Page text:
Retaining More Risk: The Call of the Captive Grows Louder
The prospect of a long, hard market is driving businesses to make more use of self-insurance instead of handing premium over to carriers.
As premium rates continue to rise, big European corporate insurance buyers are taking risk transfer matters into their own hands. Instead of ponying up two figure percentage rate increases for their property-casualty coverages, more businesses are turning to captive insurance arrangements to manage their cost of risk.
“We’ve definitely seen an increase in cessions to captives over the last few years, in response to market shifts. Many clients have sought to retain higher limits for existing lines of business in their captive but also to place new lines of business,” according to Marine Charbonnier, global programs and captives regional director for Europe at insurer AXA XL. “Parent companies are leveraging captives to optimise premium conditions or to compensate for a lack of capacity in some areas.”
Robert Geraghty, international sales leader at Marsh Captive Solutions, agrees, pointing to a bumper year in 2020 when Marsh set up 100 new captives and a similar growth trend for 2021. Marsh now has 1500 captives under management for corporate clients.
“The pandemic pressured companies to make decisions more quickly. They would have had a longer lead time in previous years. But cost pressures during the pandemic drove companies to make quicker decisions on new captive vehicles or cells,” he says.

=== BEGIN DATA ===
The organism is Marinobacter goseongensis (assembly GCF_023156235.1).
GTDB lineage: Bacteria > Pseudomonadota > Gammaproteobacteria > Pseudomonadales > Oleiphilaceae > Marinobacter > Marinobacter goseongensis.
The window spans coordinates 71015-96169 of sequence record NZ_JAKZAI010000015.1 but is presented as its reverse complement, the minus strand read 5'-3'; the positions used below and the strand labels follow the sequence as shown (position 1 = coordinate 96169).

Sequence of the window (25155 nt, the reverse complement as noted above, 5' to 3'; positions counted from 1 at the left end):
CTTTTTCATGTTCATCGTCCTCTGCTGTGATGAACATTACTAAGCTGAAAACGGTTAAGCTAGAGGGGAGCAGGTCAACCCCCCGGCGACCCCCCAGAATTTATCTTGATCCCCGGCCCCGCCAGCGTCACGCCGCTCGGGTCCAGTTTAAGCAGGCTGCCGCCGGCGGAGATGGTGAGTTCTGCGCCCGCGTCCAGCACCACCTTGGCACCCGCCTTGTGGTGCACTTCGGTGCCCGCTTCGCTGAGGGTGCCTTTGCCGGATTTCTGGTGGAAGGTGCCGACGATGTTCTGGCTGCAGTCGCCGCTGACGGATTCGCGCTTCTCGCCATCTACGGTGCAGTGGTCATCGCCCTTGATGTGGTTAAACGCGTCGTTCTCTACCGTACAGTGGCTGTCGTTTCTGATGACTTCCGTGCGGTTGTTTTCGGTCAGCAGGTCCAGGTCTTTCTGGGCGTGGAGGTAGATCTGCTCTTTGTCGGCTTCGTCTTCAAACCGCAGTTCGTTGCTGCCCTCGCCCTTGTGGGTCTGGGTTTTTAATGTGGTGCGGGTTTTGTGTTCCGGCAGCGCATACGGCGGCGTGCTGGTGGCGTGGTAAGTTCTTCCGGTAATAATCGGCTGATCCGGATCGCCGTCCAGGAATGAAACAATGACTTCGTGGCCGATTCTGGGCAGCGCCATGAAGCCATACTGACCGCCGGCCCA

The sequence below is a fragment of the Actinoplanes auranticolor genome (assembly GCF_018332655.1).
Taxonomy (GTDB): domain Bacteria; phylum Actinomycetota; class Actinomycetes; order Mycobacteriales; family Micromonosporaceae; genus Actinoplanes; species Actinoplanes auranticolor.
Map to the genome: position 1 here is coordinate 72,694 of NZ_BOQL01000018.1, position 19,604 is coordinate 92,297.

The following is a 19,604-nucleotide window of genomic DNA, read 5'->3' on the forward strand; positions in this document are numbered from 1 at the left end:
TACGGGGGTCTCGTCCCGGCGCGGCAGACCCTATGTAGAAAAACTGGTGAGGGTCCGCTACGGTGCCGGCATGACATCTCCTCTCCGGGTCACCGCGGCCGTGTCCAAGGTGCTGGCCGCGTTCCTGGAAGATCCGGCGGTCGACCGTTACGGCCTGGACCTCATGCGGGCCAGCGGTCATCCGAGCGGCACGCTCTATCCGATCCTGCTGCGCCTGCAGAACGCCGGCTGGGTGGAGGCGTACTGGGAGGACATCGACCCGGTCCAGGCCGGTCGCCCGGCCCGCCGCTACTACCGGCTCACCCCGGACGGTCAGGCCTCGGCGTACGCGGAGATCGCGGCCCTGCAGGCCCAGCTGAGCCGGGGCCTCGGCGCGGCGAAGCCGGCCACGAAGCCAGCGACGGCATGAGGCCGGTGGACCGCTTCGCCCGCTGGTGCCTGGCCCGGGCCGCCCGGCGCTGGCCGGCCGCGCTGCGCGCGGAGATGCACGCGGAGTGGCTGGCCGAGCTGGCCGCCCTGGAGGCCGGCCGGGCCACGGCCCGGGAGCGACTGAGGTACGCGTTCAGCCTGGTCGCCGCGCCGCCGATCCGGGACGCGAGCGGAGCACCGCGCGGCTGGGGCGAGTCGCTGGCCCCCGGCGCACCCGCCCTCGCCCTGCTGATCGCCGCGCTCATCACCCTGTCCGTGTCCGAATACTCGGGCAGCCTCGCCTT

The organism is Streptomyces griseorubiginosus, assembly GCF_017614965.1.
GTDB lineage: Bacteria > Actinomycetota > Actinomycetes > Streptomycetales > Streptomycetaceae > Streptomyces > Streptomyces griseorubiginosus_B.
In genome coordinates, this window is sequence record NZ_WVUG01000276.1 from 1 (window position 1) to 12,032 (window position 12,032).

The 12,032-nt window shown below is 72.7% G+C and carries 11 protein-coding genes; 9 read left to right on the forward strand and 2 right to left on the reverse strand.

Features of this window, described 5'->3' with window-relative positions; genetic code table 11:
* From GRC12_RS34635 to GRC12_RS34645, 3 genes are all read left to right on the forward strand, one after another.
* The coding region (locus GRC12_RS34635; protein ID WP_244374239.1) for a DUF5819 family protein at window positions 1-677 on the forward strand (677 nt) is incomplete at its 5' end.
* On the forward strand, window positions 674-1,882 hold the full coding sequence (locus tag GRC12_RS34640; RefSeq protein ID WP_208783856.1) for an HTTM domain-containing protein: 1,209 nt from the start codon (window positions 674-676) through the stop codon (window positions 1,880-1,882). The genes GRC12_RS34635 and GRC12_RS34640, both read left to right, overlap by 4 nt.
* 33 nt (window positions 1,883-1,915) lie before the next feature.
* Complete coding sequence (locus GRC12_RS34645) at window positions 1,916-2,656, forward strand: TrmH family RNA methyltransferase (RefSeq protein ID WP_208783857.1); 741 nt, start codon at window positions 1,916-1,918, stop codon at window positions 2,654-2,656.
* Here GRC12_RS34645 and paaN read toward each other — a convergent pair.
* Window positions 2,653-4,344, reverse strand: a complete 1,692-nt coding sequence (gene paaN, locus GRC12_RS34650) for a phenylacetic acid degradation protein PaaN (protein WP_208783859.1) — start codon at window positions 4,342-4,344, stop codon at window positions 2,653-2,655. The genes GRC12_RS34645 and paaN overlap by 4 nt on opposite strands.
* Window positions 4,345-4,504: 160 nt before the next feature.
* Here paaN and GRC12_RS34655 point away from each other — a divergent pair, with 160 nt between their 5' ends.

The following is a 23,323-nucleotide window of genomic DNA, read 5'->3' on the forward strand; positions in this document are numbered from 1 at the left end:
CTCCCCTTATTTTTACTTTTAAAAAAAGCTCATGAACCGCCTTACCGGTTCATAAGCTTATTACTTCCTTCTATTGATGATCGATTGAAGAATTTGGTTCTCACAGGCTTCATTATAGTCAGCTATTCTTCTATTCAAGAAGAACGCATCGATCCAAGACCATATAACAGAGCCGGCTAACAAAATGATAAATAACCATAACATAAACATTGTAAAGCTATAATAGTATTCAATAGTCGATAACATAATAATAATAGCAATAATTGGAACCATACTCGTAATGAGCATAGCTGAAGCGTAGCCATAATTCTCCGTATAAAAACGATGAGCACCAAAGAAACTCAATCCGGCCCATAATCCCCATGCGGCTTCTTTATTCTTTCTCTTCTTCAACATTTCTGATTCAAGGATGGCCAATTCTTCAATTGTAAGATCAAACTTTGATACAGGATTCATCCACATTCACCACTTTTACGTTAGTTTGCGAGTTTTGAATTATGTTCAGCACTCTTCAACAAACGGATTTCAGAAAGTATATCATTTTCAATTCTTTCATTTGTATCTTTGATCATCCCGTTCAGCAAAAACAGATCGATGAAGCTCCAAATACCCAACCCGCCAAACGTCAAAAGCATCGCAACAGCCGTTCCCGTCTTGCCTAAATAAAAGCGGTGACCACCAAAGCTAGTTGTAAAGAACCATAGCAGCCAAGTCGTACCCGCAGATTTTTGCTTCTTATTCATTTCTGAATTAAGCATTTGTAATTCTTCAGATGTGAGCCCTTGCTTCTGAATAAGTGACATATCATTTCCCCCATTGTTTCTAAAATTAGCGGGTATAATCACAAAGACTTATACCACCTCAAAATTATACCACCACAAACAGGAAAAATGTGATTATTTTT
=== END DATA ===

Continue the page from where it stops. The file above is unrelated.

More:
“With captives already in place, we saw big increases in usage with companies taking higher retentions and adding new lines of business. The larger captives we have under management — those with more than US$20m in the captive — rose from a 23% share in our portfolio to 27% in 2020 as a result of that trend.
We’ve definitely seen an increase in cessions to captives over the last few years, in response to market shifts.
“So the existing captives under management grew bigger and we have had more formations,” Geraghty adds.
The captive expansion is set to continue, says Thomas Keist, Global Captive Solutions Leader, Swiss Re Corporate Solutions. Many clients believe that there will not be another soft market in the near future, he notes. “They see the need to think about higher retentions in their [insurance] programme and how they manage those retentions in a more strategic way. The obvious option is a captive.
“The uptick is very clear. We have seen new captives appearing on a weekly basis. The trend will be longterm, on the basis that there is a leadtime for would-be parents between the internal decision being made to actually forming the captive.”